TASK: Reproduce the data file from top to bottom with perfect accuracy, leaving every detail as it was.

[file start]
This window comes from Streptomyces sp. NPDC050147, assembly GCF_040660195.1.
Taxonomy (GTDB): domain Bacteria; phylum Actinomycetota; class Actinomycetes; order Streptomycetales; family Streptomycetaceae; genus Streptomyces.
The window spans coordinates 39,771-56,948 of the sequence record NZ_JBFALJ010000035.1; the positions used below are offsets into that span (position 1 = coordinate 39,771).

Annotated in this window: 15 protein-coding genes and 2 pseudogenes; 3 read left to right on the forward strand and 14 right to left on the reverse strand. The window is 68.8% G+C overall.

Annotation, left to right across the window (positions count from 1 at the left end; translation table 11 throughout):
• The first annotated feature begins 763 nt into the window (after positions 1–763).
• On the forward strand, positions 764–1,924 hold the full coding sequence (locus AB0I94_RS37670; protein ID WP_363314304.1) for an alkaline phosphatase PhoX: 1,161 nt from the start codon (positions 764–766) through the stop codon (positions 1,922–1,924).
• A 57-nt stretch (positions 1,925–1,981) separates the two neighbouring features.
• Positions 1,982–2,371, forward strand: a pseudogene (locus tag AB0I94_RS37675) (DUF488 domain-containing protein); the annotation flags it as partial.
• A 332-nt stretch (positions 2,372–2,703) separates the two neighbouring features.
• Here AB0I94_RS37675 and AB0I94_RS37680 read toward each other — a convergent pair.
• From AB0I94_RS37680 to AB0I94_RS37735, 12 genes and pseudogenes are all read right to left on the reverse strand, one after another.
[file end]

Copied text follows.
This window comes from Streptomyces sp. NPDC050147, assembly GCF_040660195.1.
Taxonomy (GTDB): domain Bacteria; phylum Actinomycetota; class Actinomycetes; order Streptomycetales; family Streptomycetaceae; genus Streptomyces.
The window spans coordinates 39,771-56,948 of the sequence record NZ_JBFALJ010000035.1; the positions used below are offsets into that span (position 1 = coordinate 39,771).

Annotated in this window: 15 protein-coding genes and 2 pseudogenes; 3 read left to right on the forward strand and 14 right to left on the reverse strand. The window is 68.8% G+C overall.

Annotation, left to right across the window (positions count from 1 at the left end; translation table 11 throughout):
• The first annotated feature begins 763 nt into the window (after positions 1–763).
• On the forward strand, positions 764–1,924 hold the full coding sequence (locus AB0I94_RS37670; protein ID WP_363314304.1) for an alkaline phosphatase PhoX: 1,161 nt from the start codon (positions 764–766) through the stop codon (positions 1,922–1,924).
• A 57-nt stretch (positions 1,925–1,981) separates the two neighbouring features.
• Positions 1,982–2,371, forward strand: a pseudogene (locus tag AB0I94_RS37675) (DUF488 domain-containing protein); the annotation flags it as partial.
• A 332-nt stretch (positions 2,372–2,703) separates the two neighbouring features.
• Here AB0I94_RS37675 and AB0I94_RS37680 read toward each other — a convergent pair.
• From AB0I94_RS37680 to AB0I94_RS37735, 12 genes and pseudogenes are all read right to left on the reverse strand, one after another.